According to Chris Rose, politics is the ‘art of possible’, while campaigning is the science is the science and art of changing what is possible. With a successful campaign, you can inspire your followers to go on to the next target; while a poorly focuses campaign will only burn out your effort.
So before you go any further o your political campaign, stop and ask yourself: Do I understand about campaigning?
1. Campaigning is for Motivation not Education
Campaigning increases the incentives to take action, it helps you to maximise the motivation of the audience but not their knowledge. Although campaigns do have some educational effect, but it is education through doing or experience. So, if you try to use education to campaign, you will end up circling the same issue but not changing it.
Remember, information is not powerful enough until it leads to mobilisation.
2. Identify the forces
You have to know what needs to change. Analysis the issue, the people, organization or institutions involved. Work out what the mechanisms are for the decisions or policy that you want to change. Don’t forget to identify the potential allies, opponents and also your target audience.
3. The sequence of campaigning
The right sequence of campaign: AWARENESS > ALIGNMENT > ENGAGEMENT > ACTION.
The campaign involves a series of communications exercises to take the target audience from a state of ignorance to concern (awareness) and then into anger and engagement (motivation), and finally into an action for satisfaction or reward.
Showing a problem may lead to the components of awareness but in order to lead to action, show them that now are the time or opportunity to change, and give them a solution or way to act.
4. K.I.S.S (Keep it Simple Stupid)
The issues can be complex but your campaign must not be complicated. Complexity will only makes people confused and this will lead to demotivates. A good campaign always comes with an effective motivation which needs simplicity in message.
A good campaign has to be a way, a path or a solution. Tell your audience what you think, the problem you see, the solution you find, and the opportunity to change. Use a simple ‘Call to Action’ which brings to action.
5. Against the UNACCEPTABLE
Analyse the issue or concern that are unacceptable to a big group of people. Try to attract broader support to make your campaign succeed. Generally, campaign against a small part of a big problem which the part is unacceptable by 99% of the public is much better to campaign against the overall problem which is only unacceptable to the 1% of the population.
6. To be direct
A campaign consists of persuading others and makes them take some form of action. Everyday we’re exposed to thousands, millions of messages. Almost all are ignored. The simplest thing that you can do to help your message ‘stick’ is to be direct and straightforward. Or maybe you can try to use their way of saying it.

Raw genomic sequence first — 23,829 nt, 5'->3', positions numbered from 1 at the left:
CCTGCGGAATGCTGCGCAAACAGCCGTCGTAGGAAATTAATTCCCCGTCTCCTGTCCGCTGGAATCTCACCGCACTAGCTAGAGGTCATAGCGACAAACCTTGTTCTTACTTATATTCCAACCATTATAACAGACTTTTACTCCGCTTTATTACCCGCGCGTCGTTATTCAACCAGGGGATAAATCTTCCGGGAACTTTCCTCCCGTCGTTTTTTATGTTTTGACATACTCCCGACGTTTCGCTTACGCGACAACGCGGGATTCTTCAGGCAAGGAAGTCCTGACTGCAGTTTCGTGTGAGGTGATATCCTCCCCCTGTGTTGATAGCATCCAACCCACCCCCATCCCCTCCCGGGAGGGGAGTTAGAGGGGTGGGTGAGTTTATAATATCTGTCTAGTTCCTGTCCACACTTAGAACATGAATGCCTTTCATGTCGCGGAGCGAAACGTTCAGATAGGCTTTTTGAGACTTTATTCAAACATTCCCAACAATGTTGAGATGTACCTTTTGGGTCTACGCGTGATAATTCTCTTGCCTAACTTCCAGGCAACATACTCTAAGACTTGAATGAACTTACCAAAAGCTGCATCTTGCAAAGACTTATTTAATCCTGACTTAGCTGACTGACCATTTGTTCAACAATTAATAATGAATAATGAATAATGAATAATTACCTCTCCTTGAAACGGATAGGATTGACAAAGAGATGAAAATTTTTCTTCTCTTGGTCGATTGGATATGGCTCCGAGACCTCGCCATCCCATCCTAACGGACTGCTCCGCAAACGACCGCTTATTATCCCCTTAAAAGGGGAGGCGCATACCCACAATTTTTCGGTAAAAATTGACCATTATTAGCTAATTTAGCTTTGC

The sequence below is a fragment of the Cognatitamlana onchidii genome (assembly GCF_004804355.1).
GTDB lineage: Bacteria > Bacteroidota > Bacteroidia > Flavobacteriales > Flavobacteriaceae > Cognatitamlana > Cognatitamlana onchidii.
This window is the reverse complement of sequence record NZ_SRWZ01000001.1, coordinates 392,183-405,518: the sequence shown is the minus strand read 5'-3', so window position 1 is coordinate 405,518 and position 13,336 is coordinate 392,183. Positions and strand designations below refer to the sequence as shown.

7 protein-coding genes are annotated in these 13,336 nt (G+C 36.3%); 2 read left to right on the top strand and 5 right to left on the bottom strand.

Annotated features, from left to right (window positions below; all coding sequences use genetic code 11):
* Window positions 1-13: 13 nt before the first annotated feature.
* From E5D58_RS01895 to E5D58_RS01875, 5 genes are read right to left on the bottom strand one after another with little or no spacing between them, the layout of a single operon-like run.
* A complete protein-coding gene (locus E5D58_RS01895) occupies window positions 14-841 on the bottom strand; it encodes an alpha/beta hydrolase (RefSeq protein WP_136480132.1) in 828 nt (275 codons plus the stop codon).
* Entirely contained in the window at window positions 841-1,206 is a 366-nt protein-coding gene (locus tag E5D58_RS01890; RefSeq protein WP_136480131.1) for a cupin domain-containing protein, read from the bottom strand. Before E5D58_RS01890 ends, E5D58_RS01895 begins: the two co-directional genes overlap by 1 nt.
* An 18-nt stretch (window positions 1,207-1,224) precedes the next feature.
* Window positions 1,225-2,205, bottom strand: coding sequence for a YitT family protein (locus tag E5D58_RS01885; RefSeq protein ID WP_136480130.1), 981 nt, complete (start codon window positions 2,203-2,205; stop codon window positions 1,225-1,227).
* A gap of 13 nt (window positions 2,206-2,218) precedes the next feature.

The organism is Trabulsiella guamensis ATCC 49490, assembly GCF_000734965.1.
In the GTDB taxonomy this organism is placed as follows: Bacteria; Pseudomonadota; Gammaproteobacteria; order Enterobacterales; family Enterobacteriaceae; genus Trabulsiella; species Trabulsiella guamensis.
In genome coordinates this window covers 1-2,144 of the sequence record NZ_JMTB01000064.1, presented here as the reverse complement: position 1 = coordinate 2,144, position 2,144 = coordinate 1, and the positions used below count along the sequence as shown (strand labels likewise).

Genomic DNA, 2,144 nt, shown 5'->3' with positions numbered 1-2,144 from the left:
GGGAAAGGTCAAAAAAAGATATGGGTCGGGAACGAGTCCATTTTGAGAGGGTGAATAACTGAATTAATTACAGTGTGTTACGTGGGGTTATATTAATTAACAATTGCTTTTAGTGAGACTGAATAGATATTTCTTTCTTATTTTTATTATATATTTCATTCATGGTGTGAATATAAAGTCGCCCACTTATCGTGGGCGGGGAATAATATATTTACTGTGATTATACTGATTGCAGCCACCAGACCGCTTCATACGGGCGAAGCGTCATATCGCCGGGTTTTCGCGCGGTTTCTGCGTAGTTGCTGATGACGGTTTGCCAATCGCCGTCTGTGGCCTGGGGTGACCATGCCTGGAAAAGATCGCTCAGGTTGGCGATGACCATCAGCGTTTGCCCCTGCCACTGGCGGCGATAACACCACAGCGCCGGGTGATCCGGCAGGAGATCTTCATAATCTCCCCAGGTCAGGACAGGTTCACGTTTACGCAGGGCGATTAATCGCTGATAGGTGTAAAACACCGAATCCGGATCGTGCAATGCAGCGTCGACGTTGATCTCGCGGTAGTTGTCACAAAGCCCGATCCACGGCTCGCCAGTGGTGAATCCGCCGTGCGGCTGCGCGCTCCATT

7. Find the conflicts and make news
Conflict is necessary to campaigns. Without a conflict of interest, a campaign would not be needed. A campaign is about forcing a change to current situation. Therefore, conflict almost defines the campaigning.
Look at the conflict on the ideas of what gets changed, how does it affect me, my family and my life? Connect the news with politics through events.
8. Communicate with picture
Every time think of your campaign in steps. Create a chronological story board based on the objective that you want to achieve. Write down the challenges and how you will make that happen.
Don’t make the information bombing, create with a simple and real things. For example like occupying a tree, demonstrate on the street or invading the nuclear processing plant.
Create campaigns that actually generate those pictures in their mind and lead them to occur. Then make sure you communicate in pictures than words. You can even involve some photographer, take them to your campaign and get them to say whatever they can tell in the photo.
9. Test your campaign
2 types of research to test your campaign: a qualitative research to investigate language; political research to investigate obstacles, decision making, attitudes of key person, potential allies and opponents.
Don’t confused with the quantitative or so called ‘poll’ research that tell you how people think; qualitative research tells you why they think like that. The best known of qualitative research is ‘focus group’
Political research mostly involved a phone call or visit to the people.